To unlock the full potential of your brain, you need to keep it active and acute. Wasting time on your couch watching mindless television shows or scrolling through facebook is not going to help.

Besides getting out flashcards, what can you do to help remember things better and learn new things more quickly? Check out these 10 effective ways on how to improve memory:

1. Exercise and Get Your Body Moving

Exercising doesn’t just exercise the body, it also helps to exercise your brain. Obesity and the myriad of diseases that eventually set in as a result of being overweight can cause serious harm to the brain.

Furthermore, without regular exercise, plaque starts to build up in your arteries, and your blood vessels begin to lose the ability to effectively pump blood. Plaque buildup leads to heart attacks and it also reduces the amount of oxygen and nutrients that your blood carries to your brain. When the nutrients don’t make it there, the brain’s ability to function is compromised.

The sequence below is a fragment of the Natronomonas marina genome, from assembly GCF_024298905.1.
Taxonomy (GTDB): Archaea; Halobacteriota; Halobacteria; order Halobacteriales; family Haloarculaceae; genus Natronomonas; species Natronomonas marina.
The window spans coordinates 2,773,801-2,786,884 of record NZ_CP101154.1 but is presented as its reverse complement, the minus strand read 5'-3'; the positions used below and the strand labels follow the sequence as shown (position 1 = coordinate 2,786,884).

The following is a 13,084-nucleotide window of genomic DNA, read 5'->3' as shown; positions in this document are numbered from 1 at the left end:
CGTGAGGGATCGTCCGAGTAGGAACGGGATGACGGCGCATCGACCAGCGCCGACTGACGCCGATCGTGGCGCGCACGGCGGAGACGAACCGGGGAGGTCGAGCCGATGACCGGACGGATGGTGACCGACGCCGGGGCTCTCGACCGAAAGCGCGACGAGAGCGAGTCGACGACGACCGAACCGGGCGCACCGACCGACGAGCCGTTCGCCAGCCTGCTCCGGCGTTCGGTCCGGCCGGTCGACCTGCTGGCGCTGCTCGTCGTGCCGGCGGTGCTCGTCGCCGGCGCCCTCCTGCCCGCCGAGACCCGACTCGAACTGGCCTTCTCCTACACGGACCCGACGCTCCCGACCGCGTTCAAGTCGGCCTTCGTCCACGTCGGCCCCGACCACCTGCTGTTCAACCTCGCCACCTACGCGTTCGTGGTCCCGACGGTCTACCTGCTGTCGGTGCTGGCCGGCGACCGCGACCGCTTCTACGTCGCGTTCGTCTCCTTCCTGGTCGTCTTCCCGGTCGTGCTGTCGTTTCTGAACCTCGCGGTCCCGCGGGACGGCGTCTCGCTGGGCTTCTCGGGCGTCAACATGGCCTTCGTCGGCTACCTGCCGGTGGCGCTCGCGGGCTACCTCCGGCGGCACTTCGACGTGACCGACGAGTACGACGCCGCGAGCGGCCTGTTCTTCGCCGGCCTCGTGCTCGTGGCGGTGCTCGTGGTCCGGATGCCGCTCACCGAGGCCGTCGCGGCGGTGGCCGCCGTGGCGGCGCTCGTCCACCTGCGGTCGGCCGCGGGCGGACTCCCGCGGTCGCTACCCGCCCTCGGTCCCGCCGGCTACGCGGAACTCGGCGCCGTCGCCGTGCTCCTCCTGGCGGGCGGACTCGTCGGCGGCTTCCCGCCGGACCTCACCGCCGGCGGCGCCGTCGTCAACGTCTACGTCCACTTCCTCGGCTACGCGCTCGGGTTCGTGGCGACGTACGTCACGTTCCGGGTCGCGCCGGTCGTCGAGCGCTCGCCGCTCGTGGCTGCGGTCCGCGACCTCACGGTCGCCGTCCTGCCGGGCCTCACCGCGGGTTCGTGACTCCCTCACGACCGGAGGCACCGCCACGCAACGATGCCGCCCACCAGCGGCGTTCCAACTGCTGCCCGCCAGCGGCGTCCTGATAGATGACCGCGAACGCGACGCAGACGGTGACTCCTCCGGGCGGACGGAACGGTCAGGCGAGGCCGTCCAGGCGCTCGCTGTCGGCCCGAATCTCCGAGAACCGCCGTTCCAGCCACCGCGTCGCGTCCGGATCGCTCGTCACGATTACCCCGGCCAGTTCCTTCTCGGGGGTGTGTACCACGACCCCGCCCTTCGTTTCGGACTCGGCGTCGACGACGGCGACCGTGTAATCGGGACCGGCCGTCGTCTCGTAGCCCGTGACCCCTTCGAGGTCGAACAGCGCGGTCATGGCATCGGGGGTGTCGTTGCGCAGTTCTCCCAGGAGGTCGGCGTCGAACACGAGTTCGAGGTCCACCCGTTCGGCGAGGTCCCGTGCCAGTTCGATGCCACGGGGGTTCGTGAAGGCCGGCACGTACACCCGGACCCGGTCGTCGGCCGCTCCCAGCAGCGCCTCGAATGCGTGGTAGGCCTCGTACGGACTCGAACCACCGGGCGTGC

To prevent this from happening, make sure you get moving every day. Even if it’s just a brisk walk, it’ll help you maintain and increase your mental acuity. Brisk walking, swimming and dancing are all excellent activities. Take a look at these 5 Ways to Find Time for Exercise.

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2. Eliminate Stressors and Seek Help If You’re Depressed

Anything that causes you major stress, like anger or anxiety, will in time begin to eat away the parts of your brain that are responsible for memory. Amongst the most brain-damaging stressors is depression, which is actually often misdiagnosed a a memory problem since one of its primary symptoms is the inability to concentrate.